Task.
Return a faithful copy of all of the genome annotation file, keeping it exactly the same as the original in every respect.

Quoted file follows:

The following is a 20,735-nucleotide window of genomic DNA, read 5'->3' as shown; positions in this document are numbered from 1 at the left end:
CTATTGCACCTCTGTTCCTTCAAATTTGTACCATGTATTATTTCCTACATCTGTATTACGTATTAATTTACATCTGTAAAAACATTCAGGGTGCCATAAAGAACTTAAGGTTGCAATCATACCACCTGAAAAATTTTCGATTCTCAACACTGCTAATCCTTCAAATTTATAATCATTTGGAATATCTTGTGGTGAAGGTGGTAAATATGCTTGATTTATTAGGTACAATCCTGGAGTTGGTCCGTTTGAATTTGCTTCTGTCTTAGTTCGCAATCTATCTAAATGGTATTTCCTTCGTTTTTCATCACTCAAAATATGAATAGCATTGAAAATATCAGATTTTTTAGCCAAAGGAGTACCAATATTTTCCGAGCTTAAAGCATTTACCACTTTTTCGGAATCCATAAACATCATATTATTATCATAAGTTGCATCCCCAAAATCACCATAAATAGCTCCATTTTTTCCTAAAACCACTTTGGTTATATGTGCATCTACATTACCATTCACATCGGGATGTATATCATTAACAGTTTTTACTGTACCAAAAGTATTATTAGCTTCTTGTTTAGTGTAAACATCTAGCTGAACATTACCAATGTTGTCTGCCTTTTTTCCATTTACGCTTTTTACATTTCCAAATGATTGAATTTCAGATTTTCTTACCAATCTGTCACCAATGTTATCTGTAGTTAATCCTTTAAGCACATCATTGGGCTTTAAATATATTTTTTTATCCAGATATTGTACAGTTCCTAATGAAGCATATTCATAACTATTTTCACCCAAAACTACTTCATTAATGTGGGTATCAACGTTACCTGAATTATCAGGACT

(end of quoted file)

The following is a 20,735-nucleotide window of genomic DNA, read 5'->3' as shown; positions in this document are numbered from 1 at the left end:
CTATTGCACCTCTGTTCCTTCAAATTTGTACCATGTATTATTTCCTACATCTGTATTACGTATTAATTTACATCTGTAAAAACATTCAGGGTGCCATAAAGAACTTAAGGTTGCAATCATACCACCTGAAAAATTTTCGATTCTCAACACTGCTAATCCTTCAAATTTATAATCATTTGGAATATCTTGTGGTGAAGGTGGTAAATATGCTTGATTTATTAGGTACAATCCTGGAGTTGGTCCGTTTGAATTTGCTTCTGTCTTAGTTCGCAATCTATCTAAATGGTATTTCCTTCGTTTTTCATCACTCAAAATATGAATAGCATTGAAAATATCAGATTTTTTAGCCAAAGGAGTACCAATATTTTCCGAGCTTAAAGCATTTACCACTTTTTCGGAATCCATAAACATCATATTATTATCATAAGTTGCATCCCCAAAATCACCATAAATAGCTCCATTTTTTCCTAAAACCACTTTGGTTATATGTGCATCTACATTACCATTCACATCGGGATGTATATCATTAACAGTTTTTACTGTACCAAAAGTATTATTAGCTTCTTGTTTAGTGTAAACATCTAGCTGAACATTACCAATGTTGTCTGCCTTTTTTCCATTTACGCTTTTTACATTTCCAAATGATTGAATTTCAGATTTTCTTACCAATCTGTCACCAATGTTATCTGTAGTTAATCCTTTAAGCACATCATTGGGCTTTAAATATATTTTTTTATCCAGATATTGTACAGTTCCTAATGAAGCATATTCATAACTATTTTCACCCAAAACTACTTCATTAATGTGGGTATCAACGTTACCTGAATTATCAGGACT